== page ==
Justice Department’s antitrust case ignores much of the competition Google faces
Photo 111448088 © Bongkarn Thanyakij | Dreamstime.com


Justice Department’s antitrust case ignores much of the competition Google faces

From Yelp to Amazon to TikTok, there is a lot more search competition than the Justice Department admits.

Arguments concluded last November in  U.S. vs. Google, one of the most important antitrust trials in recent history, focusing on whether the massive tech company has an unfair monopoly on internet searches. The outcome of the trial will depend, in part, on which definition of an “internet search” the court embraces.

The Department of Justice (DOJ) is pushing a definition of the search engine marketplace that is inappropriately narrow and fails to capture the role of search in consumer behavior. Essentially, the Justice Department is trying to convince the courts, and the public, that Google faces less competition than it actually does.

The Department of Justice alleges that Google has a monopoly in the general search engine market, but deliberately excludes real competition from specialized providers and emerging threats. Here’s how the complaint defines a general search service:

“Consumers use general search services to perform several types of searches, including navigational queries (seeking a specific website), informational queries (seeking knowledge or answers to questions), and commercial queries (seeking to make a purchase).” 

General search engines are extremely versatile; in addition to traditional text search, they can provide mapping and directions, search for images, and find peer-reviewed research. More technically, these search services use their software to browse the web—a process called crawling, index those pages, and sort them when users use the service. Under this definition, Google holds 88% of the search market share.

However, the DOJ’s definition of the search engine market has little basis in how people actually use internet searches and ignores a variety of ways non-Google search tools have been integrated into other activities online. 

The Department of Justice has excluded specialized vertical providers (SVPs) from the department’s complaint. SVPs are engines where consumers search for specific goods or services. The DOJ argues specialized vertical providers should be excluded from the relevant market because they are inadequate substitutes for general search: 

“Other search tools, platforms, and sources of information are not reasonable substitutes for general search services. Offline and online resources … and specialized search providers such as Amazon, Expedia, or Yelp, do not offer consumers the same breadth of information or convenience…Thus, there are no reasonable substitutes for general search services.”

The DOJ may dismiss specialized vertical providers as holding any valuable market share, but Google thinks otherwise. During the trial, Google made the argument that the internet is providing plenty of alternatives to “one-stop shops,” and that the number of individual queries is the best way to assess the internet search market.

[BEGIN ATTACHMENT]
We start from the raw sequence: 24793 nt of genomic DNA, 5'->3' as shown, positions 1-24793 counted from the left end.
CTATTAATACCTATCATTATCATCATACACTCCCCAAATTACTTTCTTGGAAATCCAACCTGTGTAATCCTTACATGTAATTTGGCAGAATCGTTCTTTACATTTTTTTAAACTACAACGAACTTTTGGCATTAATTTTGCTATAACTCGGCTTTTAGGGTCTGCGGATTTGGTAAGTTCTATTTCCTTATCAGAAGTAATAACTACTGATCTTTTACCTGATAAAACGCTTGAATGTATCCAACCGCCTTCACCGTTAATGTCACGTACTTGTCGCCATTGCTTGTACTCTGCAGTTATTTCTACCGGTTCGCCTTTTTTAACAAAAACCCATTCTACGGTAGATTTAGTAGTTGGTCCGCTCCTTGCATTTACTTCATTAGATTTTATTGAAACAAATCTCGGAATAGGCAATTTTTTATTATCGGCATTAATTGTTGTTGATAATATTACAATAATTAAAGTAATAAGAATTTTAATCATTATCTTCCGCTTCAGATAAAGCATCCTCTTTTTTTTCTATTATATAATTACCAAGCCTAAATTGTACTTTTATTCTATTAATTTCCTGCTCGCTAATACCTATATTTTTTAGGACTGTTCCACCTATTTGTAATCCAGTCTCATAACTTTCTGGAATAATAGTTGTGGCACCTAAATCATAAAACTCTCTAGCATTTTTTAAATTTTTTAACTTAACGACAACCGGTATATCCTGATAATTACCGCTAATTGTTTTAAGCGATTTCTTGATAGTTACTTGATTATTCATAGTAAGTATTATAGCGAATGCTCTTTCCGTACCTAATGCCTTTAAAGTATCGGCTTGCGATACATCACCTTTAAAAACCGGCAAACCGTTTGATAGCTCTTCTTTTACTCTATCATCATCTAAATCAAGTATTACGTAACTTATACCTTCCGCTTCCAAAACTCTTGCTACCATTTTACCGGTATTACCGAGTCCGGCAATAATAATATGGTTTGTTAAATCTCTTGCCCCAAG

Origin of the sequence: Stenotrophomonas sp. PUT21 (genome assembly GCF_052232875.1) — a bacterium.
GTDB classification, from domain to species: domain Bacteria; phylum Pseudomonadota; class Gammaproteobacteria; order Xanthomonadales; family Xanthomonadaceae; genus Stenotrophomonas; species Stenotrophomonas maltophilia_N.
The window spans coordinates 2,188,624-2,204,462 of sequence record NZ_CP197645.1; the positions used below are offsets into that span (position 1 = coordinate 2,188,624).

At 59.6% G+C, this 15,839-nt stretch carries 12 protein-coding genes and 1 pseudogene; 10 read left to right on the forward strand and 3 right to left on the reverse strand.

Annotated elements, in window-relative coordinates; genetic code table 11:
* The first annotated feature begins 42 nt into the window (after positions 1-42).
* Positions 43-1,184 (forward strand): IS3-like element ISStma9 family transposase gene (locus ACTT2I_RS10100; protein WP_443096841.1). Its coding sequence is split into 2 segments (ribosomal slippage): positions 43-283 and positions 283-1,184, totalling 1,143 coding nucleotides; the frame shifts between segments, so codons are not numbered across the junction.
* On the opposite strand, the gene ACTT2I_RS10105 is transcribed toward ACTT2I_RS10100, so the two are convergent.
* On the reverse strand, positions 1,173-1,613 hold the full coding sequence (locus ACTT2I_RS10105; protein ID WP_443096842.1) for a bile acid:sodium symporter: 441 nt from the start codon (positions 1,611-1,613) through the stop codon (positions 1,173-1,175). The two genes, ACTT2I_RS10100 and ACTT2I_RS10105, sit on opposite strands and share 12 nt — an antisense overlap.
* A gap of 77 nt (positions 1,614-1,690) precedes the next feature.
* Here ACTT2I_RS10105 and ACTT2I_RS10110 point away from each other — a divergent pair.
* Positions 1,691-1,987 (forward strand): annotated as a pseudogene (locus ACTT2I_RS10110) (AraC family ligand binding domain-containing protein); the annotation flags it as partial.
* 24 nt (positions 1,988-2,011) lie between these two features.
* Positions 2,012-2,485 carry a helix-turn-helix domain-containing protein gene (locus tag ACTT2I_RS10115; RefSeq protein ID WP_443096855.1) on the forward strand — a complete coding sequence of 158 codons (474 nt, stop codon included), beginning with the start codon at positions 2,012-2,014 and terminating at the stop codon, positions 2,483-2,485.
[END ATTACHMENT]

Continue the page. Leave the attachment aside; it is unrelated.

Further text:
Using this logic, specialized vertical providers compete with Google to meet search demand. For example, consumers flock to Amazon, the fourth most popular website in America, when looking to buy something online. To find something locally, many consumers go to Yelp, which performs 12.5 million queries per week.

The figures below, from Google’s trial exhibit, reveal Google shows it faces significant competition for individual types of searches, like finding local businesses and shopping. In local search, users go to Yelp more than Google. And to shop, Amazon is nearly as popular as Google. 

Source: Trial Exhibit
Source: Trial Exhibit

This diversity in search options is a strength of the market. Each search engine, or each platform integrated with search, has a set of features most desirable to some users for some activities. This reality contrasts with the DOJ’s insufficiently broad view of searches, which results from specialized search engines are in some way different from those from general search engines. The Justice Department refuses to see them as market competitors, even though Google is clearly competing with them for users—and sometimes losing. 

There are newer forms of search that are also reducing Google’s market share. In a Google presentation dated August 2021, Google staff analyzed survey data about TikTok users and their search behaviors. Instead of searching for a news article on an event using Google, users increasingly searched TikTok for a video that explained it in a short, engaging way. Google found that in 37% of user-reported searches, TikTok was the primary search engine, and 28% of TikTok users said TikTok meets most or all their daily search needs. 

With this more complete understanding of the search market, it’s clear Google has significant competition. Consumers use specialized vertical providers to find products or services in direct competition with Google. Failure by the courts to adopt a proper understanding of relevant markets puts high-quality, popular products like Google’s search engine at risk while inviting further government intervention.